Robert Reich: Every time you hear anyone say we’re “broke” or “can’t afford to spend more,” tell them we’ll be in worse shape if we don’t. If the economy remains dead in the water, the ratio of public debt to GDP balloons.
Robert Reich: The latest jobs bill coming out of Washington isn’t really a bill at all. It’s the Fed’s attempt to keep long-term interest rates low by pumping even more money into the economy (“quantiative easing” in Fed-speak).
Robert Reich:I keep hearing the only way we’re going to get jobs back any time soon is with a weak dollar. Baloney.
Robert Reich: The economy needs two whopping corporate tax cuts right now as much as someone with a serious heart condition needs Botox.
Robert Reich: If governments keep hacking away at their budgets while consumers almost everywhere are becoming more cautious about spending, global demand will shrink to the point where a worldwide dip is inevitable.
Robert Reich: Higher corporate profits no longer lead to higher employment. We’re witnessing a great decoupling of company profits from jobs.
Robert Reich: Trade can’t possibly be a source of new American jobs. To the contrary, it reduces overall demand in the United States.
No president in modern times walks a tightrope as exquisitely as this one. His balance is a thing of beauty. But when it comes to this economy right now — an economy fundamentally out of balance — we need a federal government that moves boldly and swiftly to counter-balance the huge recessionary forces still at large
So instead of asking when the recovery will start, we should be asking when and how the new economy will begin.
The next front in the banking wars will be over credit cards. Some of the nation’s biggest bankers — including representatives of Citigroup, JP Morgan Chase, and other recipients of billions of taxpayer dollars — are meeting today with the President to ask him back off his move to reform credit-card lending practices. What’s happening […]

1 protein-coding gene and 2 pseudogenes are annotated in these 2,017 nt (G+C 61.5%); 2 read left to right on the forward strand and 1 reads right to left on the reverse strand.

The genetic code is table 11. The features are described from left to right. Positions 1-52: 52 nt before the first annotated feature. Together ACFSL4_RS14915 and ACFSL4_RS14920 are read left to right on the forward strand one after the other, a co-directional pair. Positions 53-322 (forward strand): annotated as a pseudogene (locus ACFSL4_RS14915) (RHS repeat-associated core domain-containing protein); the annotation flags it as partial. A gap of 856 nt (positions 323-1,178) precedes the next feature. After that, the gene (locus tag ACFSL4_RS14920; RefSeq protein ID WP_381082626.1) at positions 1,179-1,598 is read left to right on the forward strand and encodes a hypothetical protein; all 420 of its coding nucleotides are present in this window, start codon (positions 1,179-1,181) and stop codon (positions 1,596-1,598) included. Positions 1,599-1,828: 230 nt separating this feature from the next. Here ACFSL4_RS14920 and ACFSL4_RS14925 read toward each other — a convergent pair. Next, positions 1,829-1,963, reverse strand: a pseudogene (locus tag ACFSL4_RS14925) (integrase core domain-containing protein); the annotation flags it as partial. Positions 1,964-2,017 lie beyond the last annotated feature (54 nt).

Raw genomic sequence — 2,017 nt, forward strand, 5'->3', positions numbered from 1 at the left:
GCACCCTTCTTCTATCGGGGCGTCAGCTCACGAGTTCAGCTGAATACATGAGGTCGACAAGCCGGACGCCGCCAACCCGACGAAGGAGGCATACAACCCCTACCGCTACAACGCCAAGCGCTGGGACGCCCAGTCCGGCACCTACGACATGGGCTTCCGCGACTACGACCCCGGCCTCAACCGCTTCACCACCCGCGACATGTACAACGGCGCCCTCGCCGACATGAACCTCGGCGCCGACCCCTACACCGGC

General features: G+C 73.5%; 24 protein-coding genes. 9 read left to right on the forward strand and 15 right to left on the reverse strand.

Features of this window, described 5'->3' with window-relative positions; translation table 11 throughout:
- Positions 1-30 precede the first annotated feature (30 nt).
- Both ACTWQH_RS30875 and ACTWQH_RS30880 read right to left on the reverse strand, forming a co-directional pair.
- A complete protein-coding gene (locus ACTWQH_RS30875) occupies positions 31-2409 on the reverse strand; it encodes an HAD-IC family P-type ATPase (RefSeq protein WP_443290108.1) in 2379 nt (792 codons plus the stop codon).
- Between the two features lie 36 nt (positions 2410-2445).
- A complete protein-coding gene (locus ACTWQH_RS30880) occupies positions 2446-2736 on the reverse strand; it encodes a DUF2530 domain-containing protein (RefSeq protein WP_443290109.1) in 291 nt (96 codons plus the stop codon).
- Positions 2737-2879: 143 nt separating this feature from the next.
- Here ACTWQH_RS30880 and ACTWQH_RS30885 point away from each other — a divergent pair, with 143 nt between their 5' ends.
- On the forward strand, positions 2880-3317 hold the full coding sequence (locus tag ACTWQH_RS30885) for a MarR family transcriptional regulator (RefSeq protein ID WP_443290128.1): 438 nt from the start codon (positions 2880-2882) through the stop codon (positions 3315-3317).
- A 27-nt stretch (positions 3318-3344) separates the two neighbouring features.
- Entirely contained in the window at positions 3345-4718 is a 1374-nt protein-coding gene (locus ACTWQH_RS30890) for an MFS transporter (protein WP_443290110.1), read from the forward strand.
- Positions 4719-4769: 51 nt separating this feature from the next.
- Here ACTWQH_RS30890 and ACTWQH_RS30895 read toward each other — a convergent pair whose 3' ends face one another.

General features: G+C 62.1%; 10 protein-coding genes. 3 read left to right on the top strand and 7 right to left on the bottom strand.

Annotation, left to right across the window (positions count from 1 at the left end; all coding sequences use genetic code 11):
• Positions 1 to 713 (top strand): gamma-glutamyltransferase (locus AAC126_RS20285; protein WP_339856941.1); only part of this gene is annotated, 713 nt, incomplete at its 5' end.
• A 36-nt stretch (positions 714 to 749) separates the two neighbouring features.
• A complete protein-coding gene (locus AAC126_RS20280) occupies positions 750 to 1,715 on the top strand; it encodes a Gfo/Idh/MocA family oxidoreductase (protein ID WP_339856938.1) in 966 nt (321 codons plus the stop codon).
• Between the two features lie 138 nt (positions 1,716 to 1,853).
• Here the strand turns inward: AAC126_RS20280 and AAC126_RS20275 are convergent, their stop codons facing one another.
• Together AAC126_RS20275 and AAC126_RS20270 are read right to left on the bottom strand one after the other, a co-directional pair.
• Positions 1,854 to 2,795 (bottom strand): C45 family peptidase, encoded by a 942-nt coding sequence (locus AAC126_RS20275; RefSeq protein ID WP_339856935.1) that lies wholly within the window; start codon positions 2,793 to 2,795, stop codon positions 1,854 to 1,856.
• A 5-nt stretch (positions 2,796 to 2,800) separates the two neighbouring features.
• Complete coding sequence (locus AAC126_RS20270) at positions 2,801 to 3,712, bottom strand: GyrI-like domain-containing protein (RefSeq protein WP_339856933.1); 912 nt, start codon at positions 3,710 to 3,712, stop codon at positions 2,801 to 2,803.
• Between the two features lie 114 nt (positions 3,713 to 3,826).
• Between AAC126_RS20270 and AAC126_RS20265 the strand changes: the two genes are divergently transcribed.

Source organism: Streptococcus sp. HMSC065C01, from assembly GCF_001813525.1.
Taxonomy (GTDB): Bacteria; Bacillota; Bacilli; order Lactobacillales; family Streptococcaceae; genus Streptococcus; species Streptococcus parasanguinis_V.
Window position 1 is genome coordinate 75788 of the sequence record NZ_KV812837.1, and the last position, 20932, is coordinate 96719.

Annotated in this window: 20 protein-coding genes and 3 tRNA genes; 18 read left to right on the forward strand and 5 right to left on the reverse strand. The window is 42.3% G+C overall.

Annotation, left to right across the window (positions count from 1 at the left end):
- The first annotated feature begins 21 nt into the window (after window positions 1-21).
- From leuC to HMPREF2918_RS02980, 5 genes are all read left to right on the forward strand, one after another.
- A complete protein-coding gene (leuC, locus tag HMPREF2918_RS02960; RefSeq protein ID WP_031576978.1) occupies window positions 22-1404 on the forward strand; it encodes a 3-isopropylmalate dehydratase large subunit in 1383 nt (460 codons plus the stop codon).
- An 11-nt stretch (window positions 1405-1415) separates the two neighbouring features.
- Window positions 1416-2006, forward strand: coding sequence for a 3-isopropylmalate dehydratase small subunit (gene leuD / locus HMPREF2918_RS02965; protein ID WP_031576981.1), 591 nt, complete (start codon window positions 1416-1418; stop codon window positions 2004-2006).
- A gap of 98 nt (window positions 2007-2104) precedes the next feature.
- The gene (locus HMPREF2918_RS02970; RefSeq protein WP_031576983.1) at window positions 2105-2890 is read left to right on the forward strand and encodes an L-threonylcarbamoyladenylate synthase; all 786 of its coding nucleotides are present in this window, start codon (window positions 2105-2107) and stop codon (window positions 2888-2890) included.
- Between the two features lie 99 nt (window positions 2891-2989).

Whoops! My bad. Sorry. In effect, this is what former Fed chair Alan Greenspan is telling members of the House Committee of Government Oversight and Reform today by admitting he was wrong about unfettered free markets regulating themselves.
The global economy has been put into the economic equivalent of a full nelson by a financial system threatening to collapse under the weight of a complicated pyramid scheme. The Bush administration sounded dire warnings and cobbled together a vaguely flushed-out rescue plan promising the injection of up to $700 billion of taxpayers’ dollars into […]
$700,000,000,000… oh what a relief, it is! With apologies to Alka-Seltzer, one chamber crawled out of the sandbox and reached an unpopular but bipartisan decision to save global credit markets last night as banks held a Russian Roulette pistol with six chambers full to our heads and yelled, “Stop me before I shoot.” Crisis over? […]